Drylands and Gender – Strange Combination, But You Can’t Ignore It
(Cali, 2014) A revival of the drylands research, policy and practice dialogue is becoming increasingly essential. Gender relations in drylands, including dry forests and rangelands, are critical to understand social inclusion and exclusion.
Drylands account for about half of the globe’s land area and the largest concentrations of poverty are found among the two billion marginalized men and women who live there. These areas lack basic services such as health care and education and are often the scene of conflict and political instability. Therefore, they pose the biggest development challenge for the international community.
The United Nations Convention to Combat Desertification in those countries experiencing serious droughts and desertification, particularly in Africa, was adopted on 17 June, 1994. Every year since 1995 the ‘World Day to Combat Desertification and Drought’ is observed on June 17. ‘Land Belongs to the Future, Let’s Climate Proof It’ is the theme for the 2014.
In last two decades (1994-2014) since the adoption of the Convention to Combat Desertification a great deal of attention has been devoted to the drylands. This has resulted in the more efficient use of water resources and decreasing incidences of large-scale food crises in some areas of the Sahel. Despite these successes, enormous challenges remain and new issues are emerging.
With the fragile state of dryland ecosystems, marginalized groups (pastoralists, indigenous people, women and youth) are being confronted with deforestation, groundwater depletion, erosion and high levels of land degradation combined with low production levels due to natural causes and human interventions. In some areas, large tracts of land and important water sources are being acquired by outside investors for mining purposes, biofuel crops or wildlife conservation, which is resulting in dispossession among local users, particularly women.
Drylands gender research continues to remain an under-studied topic. A forthcoming edited book (by Purabi Bose and Han van Dijk) on Dryland Forests in Africa and Asia: Gender and Management Dimensions provides a number of case-studies of how marginalized populations and women are excluded from decision-making about dryland management.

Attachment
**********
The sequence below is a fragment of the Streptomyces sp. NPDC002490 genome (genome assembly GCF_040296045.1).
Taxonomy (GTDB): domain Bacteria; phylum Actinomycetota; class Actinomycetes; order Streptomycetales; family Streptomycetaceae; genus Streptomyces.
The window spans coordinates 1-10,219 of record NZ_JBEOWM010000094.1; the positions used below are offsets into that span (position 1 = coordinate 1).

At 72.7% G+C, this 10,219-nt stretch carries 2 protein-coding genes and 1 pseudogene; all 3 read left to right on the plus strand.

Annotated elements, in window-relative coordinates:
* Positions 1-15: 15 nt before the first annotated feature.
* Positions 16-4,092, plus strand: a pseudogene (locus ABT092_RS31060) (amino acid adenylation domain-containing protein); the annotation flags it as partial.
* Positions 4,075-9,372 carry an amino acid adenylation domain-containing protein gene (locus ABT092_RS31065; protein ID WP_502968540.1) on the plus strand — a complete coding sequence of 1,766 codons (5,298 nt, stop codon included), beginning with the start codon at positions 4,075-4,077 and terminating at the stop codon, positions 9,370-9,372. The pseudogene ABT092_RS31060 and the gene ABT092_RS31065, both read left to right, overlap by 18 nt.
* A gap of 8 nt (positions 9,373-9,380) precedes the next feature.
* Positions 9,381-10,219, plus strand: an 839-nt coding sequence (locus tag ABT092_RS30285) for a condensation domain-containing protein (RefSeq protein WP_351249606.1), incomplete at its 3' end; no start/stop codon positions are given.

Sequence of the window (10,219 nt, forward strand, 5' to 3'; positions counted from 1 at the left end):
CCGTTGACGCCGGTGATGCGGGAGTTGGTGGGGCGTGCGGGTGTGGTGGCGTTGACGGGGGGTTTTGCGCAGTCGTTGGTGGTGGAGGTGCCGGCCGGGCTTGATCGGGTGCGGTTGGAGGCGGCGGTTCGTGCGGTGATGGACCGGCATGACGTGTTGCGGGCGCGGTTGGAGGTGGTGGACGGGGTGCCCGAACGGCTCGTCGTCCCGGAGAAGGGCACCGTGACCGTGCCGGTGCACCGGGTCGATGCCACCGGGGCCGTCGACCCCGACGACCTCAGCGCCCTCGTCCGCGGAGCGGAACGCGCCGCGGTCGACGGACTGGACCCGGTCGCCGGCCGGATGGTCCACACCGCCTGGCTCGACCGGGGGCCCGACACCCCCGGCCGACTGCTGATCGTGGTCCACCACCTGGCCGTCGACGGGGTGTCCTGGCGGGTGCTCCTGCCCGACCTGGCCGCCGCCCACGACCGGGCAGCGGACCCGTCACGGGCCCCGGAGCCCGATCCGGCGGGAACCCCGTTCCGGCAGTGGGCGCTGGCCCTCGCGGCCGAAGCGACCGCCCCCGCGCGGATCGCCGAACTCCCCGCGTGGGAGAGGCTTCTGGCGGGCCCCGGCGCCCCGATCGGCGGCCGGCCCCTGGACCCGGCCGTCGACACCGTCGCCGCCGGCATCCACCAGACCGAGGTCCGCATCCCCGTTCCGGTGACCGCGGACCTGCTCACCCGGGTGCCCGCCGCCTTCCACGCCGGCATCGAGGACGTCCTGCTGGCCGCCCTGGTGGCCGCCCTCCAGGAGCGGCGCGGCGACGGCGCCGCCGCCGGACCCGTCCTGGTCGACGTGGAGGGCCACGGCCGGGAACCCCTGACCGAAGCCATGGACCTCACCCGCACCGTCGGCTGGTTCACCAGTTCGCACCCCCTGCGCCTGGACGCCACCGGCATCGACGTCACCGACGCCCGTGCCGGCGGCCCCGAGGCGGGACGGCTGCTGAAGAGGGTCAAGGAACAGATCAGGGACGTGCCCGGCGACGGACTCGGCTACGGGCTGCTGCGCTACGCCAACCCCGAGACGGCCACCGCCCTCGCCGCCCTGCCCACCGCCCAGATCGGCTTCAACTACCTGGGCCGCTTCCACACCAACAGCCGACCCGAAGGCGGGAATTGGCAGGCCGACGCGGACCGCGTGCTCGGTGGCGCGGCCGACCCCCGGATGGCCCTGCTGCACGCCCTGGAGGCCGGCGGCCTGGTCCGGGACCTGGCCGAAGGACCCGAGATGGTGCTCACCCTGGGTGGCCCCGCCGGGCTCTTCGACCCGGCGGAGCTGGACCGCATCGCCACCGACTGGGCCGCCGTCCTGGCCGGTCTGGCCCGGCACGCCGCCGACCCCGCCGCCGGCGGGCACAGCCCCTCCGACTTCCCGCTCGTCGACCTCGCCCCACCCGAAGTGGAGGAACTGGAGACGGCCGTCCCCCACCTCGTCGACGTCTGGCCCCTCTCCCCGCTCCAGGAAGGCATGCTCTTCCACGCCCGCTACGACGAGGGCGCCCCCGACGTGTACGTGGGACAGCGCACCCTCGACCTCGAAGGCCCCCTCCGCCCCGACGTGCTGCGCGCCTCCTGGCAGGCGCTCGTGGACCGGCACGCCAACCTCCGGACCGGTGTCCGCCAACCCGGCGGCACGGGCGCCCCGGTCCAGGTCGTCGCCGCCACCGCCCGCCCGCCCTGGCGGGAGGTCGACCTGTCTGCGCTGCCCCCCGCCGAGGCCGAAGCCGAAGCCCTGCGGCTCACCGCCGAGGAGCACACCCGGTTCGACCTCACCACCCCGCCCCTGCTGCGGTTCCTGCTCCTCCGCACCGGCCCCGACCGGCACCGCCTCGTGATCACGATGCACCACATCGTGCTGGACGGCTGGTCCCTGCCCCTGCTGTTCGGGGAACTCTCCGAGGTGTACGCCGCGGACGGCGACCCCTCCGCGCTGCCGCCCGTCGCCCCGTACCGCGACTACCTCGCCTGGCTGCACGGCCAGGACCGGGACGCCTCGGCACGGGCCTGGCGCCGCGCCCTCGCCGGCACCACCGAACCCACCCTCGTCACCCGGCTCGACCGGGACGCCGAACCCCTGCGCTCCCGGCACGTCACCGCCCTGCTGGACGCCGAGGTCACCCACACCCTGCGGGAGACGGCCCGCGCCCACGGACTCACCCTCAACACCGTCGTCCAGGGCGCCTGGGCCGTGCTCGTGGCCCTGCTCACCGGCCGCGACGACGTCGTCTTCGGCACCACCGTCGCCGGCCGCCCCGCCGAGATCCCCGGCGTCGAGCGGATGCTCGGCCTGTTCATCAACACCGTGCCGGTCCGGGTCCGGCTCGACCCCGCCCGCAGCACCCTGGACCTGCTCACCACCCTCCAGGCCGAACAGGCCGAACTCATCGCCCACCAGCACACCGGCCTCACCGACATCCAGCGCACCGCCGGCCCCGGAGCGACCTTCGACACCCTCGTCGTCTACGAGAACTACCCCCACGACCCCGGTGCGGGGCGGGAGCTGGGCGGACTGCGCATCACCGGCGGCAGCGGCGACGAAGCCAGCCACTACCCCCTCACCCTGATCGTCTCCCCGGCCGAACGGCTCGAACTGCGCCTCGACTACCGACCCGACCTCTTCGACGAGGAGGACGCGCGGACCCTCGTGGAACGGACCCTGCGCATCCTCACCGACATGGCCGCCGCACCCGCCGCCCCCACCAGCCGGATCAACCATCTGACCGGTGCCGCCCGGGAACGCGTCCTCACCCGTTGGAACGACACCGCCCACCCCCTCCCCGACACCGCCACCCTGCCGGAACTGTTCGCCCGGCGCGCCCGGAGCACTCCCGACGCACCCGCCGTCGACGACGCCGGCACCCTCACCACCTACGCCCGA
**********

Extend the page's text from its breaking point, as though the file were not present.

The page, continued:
The African Studies Centre (ASC) in Leiden, the AEGIS network and CIAT’s CGIAR Research Program on Forests, Trees and Agroforestry – Gender is taking initiative to create new innovative partnerships between disciplines and institutions in order to establish new collaborative research and policy agendas.
This initiative will be developed over three consecutive meetings (Netherlands, Kenya, and France).
The first meeting (attendance by invitation) Drylands Dialogue: Bridging Policy, Research and Practices will be held at the African Studies Centre in Leiden on Tuesday 17 June 2014.
The second dialogue meeting is being planned for early 2015 in Nairobi so that the partners can review their findings and prepare more specific regional and sector agendas. And the final third dialogue meeting will be in Paris in June 2015 when a roundtable discussion will be organized at the 6th European Conference on African Studies so that the findings can be shared with a larger audience.
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